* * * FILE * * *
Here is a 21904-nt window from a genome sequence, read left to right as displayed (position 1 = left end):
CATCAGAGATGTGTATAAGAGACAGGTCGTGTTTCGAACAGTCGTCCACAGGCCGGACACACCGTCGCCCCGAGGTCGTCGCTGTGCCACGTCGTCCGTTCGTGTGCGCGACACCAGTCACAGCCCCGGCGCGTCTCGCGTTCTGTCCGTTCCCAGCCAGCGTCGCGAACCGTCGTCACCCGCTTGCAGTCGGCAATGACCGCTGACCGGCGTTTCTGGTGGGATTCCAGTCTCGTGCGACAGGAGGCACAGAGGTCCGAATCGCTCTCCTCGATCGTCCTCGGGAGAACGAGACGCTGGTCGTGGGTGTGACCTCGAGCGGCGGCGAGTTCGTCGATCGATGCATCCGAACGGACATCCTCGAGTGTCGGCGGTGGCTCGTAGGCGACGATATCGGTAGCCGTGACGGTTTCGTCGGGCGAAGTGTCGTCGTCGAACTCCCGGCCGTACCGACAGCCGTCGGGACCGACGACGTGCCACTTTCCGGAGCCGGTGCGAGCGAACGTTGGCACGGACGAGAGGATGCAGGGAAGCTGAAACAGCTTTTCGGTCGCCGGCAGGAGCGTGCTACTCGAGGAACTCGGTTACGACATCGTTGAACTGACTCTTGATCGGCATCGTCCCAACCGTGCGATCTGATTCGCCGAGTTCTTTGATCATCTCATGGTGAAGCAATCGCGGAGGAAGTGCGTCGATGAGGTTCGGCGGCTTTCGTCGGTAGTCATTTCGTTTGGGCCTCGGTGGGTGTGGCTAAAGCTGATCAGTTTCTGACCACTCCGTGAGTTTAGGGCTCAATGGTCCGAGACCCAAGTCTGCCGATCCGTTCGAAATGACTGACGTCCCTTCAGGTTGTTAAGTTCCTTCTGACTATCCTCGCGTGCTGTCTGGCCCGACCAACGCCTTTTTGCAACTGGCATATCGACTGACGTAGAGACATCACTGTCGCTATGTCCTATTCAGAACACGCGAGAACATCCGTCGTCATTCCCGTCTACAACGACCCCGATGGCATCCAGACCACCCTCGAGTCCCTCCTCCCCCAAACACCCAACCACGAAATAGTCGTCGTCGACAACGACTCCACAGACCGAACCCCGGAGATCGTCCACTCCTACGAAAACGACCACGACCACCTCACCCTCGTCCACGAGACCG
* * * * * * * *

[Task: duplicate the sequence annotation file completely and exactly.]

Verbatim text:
Here is a 21904-nt window from a genome sequence, read left to right as displayed (position 1 = left end):
CATCAGAGATGTGTATAAGAGACAGGTCGTGTTTCGAACAGTCGTCCACAGGCCGGACACACCGTCGCCCCGAGGTCGTCGCTGTGCCACGTCGTCCGTTCGTGTGCGCGACACCAGTCACAGCCCCGGCGCGTCTCGCGTTCTGTCCGTTCCCAGCCAGCGTCGCGAACCGTCGTCACCCGCTTGCAGTCGGCAATGACCGCTGACCGGCGTTTCTGGTGGGATTCCAGTCTCGTGCGACAGGAGGCACAGAGGTCCGAATCGCTCTCCTCGATCGTCCTCGGGAGAACGAGACGCTGGTCGTGGGTGTGACCTCGAGCGGCGGCGAGTTCGTCGATCGATGCATCCGAACGGACATCCTCGAGTGTCGGCGGTGGCTCGTAGGCGACGATATCGGTAGCCGTGACGGTTTCGTCGGGCGAAGTGTCGTCGTCGAACTCCCGGCCGTACCGACAGCCGTCGGGACCGACGACGTGCCACTTTCCGGAGCCGGTGCGAGCGAACGTTGGCACGGACGAGAGGATGCAGGGAAGCTGAAACAGCTTTTCGGTCGCCGGCAGGAGCGTGCTACTCGAGGAACTCGGTTACGACATCGTTGAACTGACTCTTGATCGGCATCGTCCCAACCGTGCGATCTGATTCGCCGAGTTCTTTGATCATCTCATGGTGAAGCAATCGCGGAGGAAGTGCGTCGATGAGGTTCGGCGGCTTTCGTCGGTAGTCATTTCGTTTGGGCCTCGGTGGGTGTGGCTAAAGCTGATCAGTTTCTGACCACTCCGTGAGTTTAGGGCTCAATGGTCCGAGACCCAAGTCTGCCGATCCGTTCGAAATGACTGACGTCCCTTCAGGTTGTTAAGTTCCTTCTGACTATCCTCGCGTGCTGTCTGGCCCGACCAACGCCTTTTTGCAACTGGCATATCGACTGACGTAGAGACATCACTGTCGCTATGTCCTATTCAGAACACGCGAGAACATCCGTCGTCATTCCCGTCTACAACGACCCCGATGGCATCCAGACCACCCTCGAGTCCCTCCTCCCCCAAACACCCAACCACGAAATAGTCGTCGTCGACAACGACTCCACAGACCGAACCCCGGAGATCGTCCACTCCTACGAAAACGACCACGACCACCTCACCCTCGTCCACGAGACCG